44. networkdood (Posts: 6330; Member since: 31 Mar 2010)

It is out there... companies are taking their time with NFC...my Jack in the Box uses it now.

posted on 07 Dec 2012, 14:17 1

17. GuiltyBystander (Posts: 199; Member since: 05 Mar 2012)

I blame Dinkleberg.

posted on 07 Dec 2012, 14:43 1

19. networkdood (Posts: 6330; Member since: 31 Mar 2010)

I am surprised that APPLE has not owned a patent on NFC tech, yet.

posted on 07 Dec 2012, 14:49 1

21. nwright94 (unregistered)

When I did use a device that had NFC, there was nowhere at all to use it in southwest Michigan. My brother hasn't used it once on his s3 and he's had it since launch day. It's just something that hasn't caught on in America yet, but like any other thing in the tech world, everyone's so quick to blame Apple. I've even seen some people blame apple for mobile malware. People just like to complain and always try to justify their complaining by blaming a company that usually has nothing to do with what they're complaining about.

posted on 07 Dec 2012, 16:03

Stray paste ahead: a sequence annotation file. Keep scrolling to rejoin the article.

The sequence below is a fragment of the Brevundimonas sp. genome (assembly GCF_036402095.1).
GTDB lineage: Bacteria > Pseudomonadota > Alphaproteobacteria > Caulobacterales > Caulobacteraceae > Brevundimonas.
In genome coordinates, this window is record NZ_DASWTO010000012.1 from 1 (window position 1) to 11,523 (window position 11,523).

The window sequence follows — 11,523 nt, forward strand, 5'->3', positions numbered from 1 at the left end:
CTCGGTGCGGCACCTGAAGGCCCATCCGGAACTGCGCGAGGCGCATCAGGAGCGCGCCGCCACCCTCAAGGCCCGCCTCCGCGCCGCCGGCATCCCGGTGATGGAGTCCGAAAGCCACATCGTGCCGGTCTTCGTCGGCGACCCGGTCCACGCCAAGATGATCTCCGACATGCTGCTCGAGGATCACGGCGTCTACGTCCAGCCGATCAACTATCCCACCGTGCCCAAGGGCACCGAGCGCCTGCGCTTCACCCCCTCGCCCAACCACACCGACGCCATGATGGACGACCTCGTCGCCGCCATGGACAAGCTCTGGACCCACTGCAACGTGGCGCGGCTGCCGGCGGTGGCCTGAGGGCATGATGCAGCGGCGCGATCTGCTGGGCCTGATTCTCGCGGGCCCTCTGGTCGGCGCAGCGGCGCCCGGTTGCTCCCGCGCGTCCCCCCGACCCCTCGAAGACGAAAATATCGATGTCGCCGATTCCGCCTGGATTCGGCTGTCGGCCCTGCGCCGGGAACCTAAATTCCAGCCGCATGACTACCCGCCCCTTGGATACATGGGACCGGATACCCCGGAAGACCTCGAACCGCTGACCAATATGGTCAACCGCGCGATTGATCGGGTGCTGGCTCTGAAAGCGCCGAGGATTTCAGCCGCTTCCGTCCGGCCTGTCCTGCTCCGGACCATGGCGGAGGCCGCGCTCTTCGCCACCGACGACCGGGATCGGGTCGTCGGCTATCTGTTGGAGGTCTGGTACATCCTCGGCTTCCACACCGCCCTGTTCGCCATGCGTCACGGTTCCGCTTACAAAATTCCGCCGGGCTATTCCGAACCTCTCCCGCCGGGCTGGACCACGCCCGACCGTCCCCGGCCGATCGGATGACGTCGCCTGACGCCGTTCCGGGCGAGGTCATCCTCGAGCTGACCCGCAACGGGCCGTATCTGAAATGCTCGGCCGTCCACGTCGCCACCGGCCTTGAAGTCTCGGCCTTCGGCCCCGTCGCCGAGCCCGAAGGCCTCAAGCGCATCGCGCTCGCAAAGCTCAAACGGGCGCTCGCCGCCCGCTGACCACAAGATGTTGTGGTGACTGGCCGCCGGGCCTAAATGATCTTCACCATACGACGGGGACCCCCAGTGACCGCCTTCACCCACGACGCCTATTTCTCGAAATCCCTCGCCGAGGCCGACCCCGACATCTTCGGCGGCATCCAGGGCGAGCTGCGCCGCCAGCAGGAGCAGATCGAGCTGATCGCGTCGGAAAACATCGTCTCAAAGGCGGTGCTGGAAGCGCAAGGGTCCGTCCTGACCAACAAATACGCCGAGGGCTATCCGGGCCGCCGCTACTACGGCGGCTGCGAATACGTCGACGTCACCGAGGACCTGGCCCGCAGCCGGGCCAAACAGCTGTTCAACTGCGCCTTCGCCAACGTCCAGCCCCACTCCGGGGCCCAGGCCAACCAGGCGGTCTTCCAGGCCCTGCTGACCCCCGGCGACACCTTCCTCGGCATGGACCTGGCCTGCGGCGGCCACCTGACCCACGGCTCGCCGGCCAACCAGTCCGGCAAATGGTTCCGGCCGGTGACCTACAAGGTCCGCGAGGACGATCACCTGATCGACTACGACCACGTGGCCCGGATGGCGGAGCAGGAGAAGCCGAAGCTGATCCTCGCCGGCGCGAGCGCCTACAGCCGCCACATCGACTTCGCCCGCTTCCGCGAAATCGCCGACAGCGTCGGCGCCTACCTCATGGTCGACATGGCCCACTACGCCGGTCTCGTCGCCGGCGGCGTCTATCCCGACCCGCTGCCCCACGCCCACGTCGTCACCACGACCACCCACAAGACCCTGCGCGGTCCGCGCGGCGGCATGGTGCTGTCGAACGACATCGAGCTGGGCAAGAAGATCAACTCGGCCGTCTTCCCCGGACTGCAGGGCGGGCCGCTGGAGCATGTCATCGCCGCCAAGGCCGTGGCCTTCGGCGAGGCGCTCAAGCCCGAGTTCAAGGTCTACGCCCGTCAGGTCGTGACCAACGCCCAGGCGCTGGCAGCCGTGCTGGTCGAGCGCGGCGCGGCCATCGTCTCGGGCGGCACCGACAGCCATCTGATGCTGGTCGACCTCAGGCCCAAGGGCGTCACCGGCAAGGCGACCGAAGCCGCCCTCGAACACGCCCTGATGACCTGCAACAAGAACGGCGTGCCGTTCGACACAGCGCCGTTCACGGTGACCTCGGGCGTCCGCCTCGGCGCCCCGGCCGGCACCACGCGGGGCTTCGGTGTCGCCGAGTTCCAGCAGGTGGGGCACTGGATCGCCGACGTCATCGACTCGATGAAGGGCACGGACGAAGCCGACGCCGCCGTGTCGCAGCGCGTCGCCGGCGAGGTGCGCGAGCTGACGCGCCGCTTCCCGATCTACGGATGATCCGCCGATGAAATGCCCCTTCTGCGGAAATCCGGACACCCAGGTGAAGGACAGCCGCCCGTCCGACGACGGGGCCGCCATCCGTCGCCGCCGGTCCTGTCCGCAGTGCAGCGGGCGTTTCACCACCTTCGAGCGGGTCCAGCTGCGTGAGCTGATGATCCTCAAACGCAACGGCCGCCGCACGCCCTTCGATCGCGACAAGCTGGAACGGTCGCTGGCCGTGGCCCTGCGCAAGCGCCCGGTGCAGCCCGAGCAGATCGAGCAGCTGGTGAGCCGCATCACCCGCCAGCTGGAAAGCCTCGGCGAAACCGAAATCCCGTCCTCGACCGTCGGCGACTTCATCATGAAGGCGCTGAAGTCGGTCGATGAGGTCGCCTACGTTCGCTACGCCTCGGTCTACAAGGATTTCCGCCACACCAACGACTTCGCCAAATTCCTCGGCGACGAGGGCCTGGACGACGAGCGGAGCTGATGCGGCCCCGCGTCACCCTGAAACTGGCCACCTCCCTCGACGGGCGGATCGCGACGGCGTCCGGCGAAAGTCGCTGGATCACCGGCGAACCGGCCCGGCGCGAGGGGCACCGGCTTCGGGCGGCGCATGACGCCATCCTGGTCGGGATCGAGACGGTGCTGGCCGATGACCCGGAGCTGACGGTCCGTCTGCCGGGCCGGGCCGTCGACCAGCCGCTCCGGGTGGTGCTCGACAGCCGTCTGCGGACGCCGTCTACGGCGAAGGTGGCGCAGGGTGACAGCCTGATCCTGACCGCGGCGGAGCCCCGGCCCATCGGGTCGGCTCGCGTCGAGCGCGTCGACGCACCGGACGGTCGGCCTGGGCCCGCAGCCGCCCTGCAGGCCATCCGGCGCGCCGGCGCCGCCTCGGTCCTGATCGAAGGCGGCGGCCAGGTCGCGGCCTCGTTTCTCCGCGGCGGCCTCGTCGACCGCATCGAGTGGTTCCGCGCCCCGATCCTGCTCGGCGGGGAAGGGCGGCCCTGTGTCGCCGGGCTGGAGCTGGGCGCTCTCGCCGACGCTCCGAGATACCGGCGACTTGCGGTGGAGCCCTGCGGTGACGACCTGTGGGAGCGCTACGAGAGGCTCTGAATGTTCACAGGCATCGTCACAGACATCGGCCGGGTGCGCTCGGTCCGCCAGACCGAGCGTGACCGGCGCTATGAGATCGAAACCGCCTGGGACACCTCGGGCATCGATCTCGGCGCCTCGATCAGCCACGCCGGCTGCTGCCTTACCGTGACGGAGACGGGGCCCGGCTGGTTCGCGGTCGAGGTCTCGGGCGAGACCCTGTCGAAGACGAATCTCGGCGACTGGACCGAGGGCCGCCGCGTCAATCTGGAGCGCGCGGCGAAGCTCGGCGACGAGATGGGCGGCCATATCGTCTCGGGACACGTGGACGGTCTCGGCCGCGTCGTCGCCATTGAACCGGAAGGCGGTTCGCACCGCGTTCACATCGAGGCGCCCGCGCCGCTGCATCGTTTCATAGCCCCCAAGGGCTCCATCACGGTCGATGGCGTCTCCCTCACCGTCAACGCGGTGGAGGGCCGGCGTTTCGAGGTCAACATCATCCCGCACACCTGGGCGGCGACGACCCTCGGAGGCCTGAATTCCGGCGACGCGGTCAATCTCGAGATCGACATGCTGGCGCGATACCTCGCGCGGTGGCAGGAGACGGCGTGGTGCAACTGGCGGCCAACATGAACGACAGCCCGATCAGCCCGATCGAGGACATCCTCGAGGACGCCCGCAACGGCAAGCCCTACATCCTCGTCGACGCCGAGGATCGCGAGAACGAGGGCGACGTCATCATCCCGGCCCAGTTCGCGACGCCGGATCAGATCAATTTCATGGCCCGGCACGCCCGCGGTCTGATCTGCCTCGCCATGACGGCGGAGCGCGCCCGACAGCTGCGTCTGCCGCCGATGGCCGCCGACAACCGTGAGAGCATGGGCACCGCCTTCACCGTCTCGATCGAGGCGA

26. CMonster (Posts: 7; Member since: 04 Dec 2012)

How would NFC be any more practical than using an app like Voxer? The only difference is that one goes over the network and the other goes directly from one phone to another. I guess with Voxer you have to know of the phone you are attempting to contact, but isnt that almost the same as knowing what frequency to be on using NFC?

When it comes to data transfer like S-Note or picture sharing, I could potentially see the use, but who are you really going to share something with that you wouldn't mind also having his/her number?

posted on 07 Dec 2012, 17:01

29. downphoenix (Posts: 3165; Member since: 19 Jun 2010)

I blame Apple, because everyone likes to cater to them. Until the iphone has an NFC chip in it, a lot of retailers wont really care about NFC. When Apple puts a chip in the iphone, a lot of retailers will care alot about it.